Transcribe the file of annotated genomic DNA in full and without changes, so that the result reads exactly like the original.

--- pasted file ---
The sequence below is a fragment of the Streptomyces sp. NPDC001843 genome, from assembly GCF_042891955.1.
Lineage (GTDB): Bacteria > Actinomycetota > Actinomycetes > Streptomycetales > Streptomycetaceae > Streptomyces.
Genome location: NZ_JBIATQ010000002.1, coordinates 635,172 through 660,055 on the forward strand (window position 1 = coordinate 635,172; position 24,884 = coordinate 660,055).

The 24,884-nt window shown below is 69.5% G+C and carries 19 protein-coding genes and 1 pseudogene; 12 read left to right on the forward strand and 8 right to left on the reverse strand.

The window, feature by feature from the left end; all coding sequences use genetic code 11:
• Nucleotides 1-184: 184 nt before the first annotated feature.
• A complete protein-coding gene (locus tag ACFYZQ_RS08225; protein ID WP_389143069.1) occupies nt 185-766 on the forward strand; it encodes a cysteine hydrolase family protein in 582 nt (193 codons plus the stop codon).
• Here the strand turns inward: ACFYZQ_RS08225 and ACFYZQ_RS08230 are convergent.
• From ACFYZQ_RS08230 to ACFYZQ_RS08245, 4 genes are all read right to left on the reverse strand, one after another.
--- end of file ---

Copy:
The sequence below is a fragment of the Streptomyces sp. NPDC001843 genome, from assembly GCF_042891955.1.
Lineage (GTDB): Bacteria > Actinomycetota > Actinomycetes > Streptomycetales > Streptomycetaceae > Streptomyces.
Genome location: NZ_JBIATQ010000002.1, coordinates 635,172 through 660,055 on the forward strand (window position 1 = coordinate 635,172; position 24,884 = coordinate 660,055).

The 24,884-nt window shown below is 69.5% G+C and carries 19 protein-coding genes and 1 pseudogene; 12 read left to right on the forward strand and 8 right to left on the reverse strand.

The window, feature by feature from the left end; all coding sequences use genetic code 11:
• Nucleotides 1-184: 184 nt before the first annotated feature.
• A complete protein-coding gene (locus tag ACFYZQ_RS08225; protein ID WP_389143069.1) occupies nt 185-766 on the forward strand; it encodes a cysteine hydrolase family protein in 582 nt (193 codons plus the stop codon).
• Here the strand turns inward: ACFYZQ_RS08225 and ACFYZQ_RS08230 are convergent.
• From ACFYZQ_RS08230 to ACFYZQ_RS08245, 4 genes are all read right to left on the reverse strand, one after another.